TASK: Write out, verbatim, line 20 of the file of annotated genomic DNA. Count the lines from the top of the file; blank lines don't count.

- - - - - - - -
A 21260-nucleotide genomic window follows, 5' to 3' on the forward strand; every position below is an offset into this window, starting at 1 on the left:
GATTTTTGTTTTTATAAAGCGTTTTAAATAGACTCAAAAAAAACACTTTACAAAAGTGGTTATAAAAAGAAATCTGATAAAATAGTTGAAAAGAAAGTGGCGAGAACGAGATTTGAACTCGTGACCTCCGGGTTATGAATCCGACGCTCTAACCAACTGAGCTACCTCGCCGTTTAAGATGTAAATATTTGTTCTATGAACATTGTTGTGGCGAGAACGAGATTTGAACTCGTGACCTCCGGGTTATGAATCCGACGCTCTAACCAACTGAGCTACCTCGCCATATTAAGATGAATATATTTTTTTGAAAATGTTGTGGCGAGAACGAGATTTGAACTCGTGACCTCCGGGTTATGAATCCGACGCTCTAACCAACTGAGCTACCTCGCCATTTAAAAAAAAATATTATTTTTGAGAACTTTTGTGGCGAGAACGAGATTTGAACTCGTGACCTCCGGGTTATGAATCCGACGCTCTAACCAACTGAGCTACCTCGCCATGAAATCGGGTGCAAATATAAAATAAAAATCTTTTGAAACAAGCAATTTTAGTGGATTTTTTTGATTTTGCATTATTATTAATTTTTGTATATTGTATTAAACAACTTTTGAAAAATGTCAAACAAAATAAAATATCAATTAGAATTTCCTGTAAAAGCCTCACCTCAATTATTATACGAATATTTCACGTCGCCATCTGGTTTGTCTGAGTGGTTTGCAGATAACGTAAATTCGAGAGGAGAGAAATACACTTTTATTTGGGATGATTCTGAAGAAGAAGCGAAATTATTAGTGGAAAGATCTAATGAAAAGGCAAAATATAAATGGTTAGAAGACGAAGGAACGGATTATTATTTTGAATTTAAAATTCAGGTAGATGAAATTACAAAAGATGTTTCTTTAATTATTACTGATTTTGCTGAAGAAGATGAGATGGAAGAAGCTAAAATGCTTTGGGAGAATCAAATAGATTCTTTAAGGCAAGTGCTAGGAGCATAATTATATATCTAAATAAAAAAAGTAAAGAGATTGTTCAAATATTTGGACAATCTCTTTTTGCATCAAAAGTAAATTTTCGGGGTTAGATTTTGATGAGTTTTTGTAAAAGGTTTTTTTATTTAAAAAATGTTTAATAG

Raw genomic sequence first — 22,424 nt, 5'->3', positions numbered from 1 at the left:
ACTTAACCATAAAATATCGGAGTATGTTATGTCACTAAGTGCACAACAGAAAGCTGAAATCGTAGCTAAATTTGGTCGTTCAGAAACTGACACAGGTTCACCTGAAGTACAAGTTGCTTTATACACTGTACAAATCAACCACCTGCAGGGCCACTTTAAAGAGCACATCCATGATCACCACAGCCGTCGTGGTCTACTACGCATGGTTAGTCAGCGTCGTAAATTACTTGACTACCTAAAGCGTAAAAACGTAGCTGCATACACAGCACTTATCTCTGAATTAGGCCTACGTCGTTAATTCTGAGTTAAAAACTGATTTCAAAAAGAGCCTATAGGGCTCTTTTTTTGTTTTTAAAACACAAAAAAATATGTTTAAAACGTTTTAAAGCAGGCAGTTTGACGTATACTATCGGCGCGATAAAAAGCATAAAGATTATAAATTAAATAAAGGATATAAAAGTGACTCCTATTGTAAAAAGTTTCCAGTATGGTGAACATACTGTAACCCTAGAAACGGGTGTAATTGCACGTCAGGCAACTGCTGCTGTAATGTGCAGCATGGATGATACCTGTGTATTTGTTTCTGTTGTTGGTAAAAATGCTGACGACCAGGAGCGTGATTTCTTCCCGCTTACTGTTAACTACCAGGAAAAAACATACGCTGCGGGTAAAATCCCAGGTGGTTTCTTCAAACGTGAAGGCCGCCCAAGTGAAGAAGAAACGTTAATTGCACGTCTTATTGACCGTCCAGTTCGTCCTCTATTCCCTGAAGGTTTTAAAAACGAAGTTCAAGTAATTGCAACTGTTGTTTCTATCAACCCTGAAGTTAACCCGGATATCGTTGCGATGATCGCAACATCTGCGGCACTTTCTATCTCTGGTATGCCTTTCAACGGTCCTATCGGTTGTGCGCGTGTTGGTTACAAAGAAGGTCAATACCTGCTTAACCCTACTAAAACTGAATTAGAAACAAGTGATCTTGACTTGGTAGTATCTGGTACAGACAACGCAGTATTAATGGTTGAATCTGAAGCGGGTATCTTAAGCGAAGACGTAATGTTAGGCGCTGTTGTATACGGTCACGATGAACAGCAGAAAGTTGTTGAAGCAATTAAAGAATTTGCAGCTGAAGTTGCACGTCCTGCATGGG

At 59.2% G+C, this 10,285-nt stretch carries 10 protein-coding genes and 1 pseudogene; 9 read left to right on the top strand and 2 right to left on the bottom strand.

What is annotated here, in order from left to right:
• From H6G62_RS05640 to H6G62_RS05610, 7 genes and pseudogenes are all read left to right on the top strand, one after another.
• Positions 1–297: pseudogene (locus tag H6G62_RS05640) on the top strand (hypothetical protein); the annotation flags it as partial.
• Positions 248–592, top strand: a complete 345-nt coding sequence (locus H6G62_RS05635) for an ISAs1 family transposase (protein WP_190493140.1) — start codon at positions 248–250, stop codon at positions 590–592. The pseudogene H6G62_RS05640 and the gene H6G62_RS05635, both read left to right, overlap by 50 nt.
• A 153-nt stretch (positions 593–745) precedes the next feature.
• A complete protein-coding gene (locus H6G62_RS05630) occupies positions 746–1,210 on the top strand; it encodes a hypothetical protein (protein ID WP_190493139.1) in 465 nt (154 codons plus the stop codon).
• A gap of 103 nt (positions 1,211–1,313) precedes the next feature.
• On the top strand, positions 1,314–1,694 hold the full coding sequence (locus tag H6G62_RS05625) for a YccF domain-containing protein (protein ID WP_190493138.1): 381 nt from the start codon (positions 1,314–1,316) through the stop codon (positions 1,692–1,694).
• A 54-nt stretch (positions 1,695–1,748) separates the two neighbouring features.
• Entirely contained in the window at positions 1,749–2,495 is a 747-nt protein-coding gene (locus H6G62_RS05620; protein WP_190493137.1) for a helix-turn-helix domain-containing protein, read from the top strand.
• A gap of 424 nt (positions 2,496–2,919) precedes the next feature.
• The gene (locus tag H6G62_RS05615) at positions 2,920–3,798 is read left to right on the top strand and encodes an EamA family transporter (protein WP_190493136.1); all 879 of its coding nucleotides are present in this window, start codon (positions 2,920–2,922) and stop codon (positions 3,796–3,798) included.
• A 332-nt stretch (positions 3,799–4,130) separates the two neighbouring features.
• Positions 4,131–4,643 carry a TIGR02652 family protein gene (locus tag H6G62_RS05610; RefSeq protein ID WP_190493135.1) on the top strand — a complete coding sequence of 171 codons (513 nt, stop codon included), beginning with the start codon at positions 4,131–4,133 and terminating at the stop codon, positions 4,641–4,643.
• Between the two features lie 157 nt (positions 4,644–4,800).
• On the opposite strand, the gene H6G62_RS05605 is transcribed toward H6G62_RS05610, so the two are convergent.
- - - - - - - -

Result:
• Between the two features lie 157 nt (positions 4,644–4,800).